Improper waste disposal may cause an increase in the levels of certain compounds in the water. Such compounds are phosphate and nitrates. The basis of this study was to correlate the levels of the two compounds to the growth of Canistrocarpus cervicornis (as identified by Dr. Lawrence Liao.), a brown algae known to grow in tropical waters, in Silut Bay, Liloan, Cebu. Six stations were selected for the study. Water samples were collected and was submitted to the water laboratory. The level of phosphate and nitrate in the water were tested. Compounds in the sediments and within the algae were not included.
Nitrate levels were obtained by the use of cadmium reduction through addition of Cu-Cd granules with water into a reduction column and then treated with the sample with the hydrogen ion concentrated (pH) adjusted. Turbidity was removed and absorbance level obtained using the UV-1800 Shimadzu UV Spectrophotometer. Phosphate levels were obtained using the ascorbic acid to which a sample was pipetted into a flask with a phenolphthalein indicator. Absorbance obtained by the use of the same spectrophotometer as with the nitrates which is the UV-1800 Shimadzu UV Spectrophotometer. Glass electrode buffered with KCl was connected to the Thermo Scientific Orion 3-star was used to read the pH. Other physico-chemical tests were obtained by the use of a laboratory thermometer for the water temperature and a Secchi disc for turbidity.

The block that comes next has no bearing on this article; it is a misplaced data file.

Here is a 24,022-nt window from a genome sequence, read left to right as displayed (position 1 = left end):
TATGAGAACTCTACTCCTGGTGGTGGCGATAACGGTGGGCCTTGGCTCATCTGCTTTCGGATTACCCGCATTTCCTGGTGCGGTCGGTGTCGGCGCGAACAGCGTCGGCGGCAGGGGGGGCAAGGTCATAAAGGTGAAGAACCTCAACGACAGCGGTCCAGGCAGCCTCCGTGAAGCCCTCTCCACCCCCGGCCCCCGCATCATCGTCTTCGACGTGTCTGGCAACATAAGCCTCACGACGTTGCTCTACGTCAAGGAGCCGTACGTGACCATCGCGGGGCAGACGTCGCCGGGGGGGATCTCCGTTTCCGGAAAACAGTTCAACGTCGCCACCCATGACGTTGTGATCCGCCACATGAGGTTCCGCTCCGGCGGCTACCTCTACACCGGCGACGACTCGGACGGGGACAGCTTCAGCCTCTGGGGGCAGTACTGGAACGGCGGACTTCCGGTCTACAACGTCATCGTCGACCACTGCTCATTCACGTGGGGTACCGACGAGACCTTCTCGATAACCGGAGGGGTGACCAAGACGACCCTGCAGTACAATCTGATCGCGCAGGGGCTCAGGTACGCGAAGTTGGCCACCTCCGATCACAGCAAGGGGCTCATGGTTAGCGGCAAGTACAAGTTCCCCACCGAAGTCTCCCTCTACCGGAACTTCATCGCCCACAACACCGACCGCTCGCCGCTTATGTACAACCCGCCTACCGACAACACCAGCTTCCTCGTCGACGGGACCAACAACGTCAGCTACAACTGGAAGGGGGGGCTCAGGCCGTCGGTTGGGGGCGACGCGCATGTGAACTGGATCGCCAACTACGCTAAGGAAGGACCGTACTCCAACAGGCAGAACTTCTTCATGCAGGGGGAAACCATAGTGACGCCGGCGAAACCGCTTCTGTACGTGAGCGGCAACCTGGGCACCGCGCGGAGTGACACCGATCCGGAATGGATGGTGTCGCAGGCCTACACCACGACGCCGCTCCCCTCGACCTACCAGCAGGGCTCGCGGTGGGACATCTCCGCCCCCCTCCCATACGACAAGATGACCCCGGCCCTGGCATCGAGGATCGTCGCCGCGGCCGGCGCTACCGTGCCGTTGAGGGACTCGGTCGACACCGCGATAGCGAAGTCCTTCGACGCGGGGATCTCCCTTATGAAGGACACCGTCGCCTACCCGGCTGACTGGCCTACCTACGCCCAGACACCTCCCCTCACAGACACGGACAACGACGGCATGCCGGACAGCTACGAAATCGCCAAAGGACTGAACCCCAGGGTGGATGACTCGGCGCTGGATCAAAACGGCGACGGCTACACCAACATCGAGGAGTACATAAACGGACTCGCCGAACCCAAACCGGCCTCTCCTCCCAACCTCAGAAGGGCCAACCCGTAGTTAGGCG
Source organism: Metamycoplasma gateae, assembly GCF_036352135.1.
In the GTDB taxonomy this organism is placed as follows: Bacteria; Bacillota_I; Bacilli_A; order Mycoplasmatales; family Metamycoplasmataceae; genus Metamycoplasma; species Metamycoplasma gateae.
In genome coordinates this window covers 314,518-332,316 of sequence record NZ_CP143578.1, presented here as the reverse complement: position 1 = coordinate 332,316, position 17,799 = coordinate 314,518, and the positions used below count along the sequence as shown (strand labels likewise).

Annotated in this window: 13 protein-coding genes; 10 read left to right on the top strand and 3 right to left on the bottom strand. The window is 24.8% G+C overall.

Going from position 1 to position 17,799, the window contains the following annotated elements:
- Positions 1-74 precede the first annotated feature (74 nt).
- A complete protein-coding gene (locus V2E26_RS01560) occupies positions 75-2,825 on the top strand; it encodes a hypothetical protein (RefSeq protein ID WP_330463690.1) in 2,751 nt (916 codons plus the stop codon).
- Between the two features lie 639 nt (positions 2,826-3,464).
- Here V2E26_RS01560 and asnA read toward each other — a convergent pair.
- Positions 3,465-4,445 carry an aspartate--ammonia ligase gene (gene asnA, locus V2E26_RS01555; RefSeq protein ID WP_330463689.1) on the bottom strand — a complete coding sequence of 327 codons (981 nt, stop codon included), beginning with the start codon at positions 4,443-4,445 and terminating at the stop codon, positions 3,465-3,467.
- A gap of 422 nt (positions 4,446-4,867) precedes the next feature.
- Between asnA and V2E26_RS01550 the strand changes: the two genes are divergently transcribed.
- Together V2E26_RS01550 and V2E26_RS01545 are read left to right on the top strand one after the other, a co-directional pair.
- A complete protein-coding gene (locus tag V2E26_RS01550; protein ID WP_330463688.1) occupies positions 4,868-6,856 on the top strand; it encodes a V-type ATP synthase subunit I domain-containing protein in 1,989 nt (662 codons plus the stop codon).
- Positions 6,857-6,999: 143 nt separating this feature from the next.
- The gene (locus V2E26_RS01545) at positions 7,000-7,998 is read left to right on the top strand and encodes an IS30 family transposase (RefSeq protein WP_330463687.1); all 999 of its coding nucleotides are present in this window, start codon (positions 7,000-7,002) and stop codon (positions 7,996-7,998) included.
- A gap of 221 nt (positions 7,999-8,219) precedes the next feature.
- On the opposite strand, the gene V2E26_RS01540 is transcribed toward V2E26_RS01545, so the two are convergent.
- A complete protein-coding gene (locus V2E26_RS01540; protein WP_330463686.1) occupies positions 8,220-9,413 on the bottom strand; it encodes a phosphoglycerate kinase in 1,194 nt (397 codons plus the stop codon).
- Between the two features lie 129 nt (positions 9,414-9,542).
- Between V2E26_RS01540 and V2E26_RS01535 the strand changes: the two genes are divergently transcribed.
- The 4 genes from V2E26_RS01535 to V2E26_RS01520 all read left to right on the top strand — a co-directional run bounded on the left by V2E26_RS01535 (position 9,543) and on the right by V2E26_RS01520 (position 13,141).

Increase growth of Canistrocarpus cervicornis was observed in stations with slightly low nitrate levels and showed no relationship with phosphate due to its affinity to the sediments in the bay. Certain stations with high level of nitrates with lower algal growth could be caused by the functioning fish pond right beside the specific station. Photosynthesis and the capacity of macroalgae to retain internal nitrate were some of the factors that affect the algal growth within the area. Macroalgae tend to grow in areas with lower nitrate levels but had no significant effect with the phosphate level. A yearlong sampling is advised to future researchers to further investigate the cause and effect of the different levels of phosphate ant nitrate and other probable factors that may affect the growth of macroalgae.